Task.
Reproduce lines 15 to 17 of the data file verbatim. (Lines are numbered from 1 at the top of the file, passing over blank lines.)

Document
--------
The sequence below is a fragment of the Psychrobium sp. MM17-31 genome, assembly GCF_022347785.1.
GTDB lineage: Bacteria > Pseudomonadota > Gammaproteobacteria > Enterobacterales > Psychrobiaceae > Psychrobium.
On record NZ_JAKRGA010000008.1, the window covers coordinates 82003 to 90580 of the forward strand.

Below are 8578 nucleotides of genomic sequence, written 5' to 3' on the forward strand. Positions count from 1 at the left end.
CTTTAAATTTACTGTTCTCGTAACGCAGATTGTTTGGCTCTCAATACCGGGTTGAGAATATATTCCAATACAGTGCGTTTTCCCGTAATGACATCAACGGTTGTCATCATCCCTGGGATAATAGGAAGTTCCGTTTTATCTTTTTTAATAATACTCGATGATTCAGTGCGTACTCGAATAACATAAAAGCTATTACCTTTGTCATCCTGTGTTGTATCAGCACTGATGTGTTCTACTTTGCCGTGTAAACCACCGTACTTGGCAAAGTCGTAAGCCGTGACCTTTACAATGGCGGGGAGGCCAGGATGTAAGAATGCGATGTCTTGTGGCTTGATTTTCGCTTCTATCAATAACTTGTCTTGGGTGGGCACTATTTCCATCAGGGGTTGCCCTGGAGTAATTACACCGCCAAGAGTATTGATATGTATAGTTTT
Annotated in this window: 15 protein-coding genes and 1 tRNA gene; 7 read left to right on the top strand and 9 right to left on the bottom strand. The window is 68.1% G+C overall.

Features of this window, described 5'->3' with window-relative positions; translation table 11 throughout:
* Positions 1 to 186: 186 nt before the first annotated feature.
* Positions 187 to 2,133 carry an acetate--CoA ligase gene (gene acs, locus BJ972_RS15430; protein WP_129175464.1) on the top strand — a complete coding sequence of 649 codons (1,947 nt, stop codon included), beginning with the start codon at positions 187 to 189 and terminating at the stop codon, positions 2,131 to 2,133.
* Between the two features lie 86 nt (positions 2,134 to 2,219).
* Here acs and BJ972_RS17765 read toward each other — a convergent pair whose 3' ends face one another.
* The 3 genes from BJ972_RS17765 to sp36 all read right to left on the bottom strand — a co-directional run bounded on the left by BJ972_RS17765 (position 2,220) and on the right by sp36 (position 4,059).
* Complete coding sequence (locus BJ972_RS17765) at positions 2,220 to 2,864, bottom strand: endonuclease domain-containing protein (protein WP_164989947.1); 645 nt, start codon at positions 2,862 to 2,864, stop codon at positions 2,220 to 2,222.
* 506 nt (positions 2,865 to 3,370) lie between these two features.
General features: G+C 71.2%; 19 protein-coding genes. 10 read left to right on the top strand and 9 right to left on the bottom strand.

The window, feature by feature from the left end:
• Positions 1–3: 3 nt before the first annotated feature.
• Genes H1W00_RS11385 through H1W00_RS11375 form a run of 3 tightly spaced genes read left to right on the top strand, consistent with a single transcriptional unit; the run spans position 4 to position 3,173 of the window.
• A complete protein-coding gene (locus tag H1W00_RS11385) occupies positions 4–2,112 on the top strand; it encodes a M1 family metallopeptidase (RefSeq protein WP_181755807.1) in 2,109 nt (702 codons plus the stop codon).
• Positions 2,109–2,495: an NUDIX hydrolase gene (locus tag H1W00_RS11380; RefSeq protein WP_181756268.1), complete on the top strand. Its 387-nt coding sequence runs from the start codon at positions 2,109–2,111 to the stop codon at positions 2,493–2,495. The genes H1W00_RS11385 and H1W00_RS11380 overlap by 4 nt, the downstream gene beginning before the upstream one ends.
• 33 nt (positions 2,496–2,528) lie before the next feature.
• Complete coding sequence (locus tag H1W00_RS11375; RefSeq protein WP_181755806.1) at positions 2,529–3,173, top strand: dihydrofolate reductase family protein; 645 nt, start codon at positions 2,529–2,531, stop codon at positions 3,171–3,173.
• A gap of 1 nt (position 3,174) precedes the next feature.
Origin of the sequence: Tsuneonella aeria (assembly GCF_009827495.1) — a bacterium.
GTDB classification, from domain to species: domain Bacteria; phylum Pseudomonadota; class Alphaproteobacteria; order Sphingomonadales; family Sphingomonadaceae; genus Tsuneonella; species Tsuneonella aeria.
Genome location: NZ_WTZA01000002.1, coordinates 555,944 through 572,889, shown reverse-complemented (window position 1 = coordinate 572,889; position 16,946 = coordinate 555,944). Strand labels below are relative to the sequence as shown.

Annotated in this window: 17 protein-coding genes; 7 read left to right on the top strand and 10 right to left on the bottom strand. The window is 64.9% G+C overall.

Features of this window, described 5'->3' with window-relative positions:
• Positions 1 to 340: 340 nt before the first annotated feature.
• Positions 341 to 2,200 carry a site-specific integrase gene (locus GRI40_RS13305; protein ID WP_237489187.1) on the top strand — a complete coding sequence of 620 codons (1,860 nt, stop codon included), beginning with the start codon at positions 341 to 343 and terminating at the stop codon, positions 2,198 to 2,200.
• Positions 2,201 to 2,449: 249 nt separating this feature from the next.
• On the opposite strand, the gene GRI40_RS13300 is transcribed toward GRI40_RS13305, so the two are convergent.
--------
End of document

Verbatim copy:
General features: G+C 71.2%; 19 protein-coding genes. 10 read left to right on the top strand and 9 right to left on the bottom strand.

The window, feature by feature from the left end:
• Positions 1–3: 3 nt before the first annotated feature.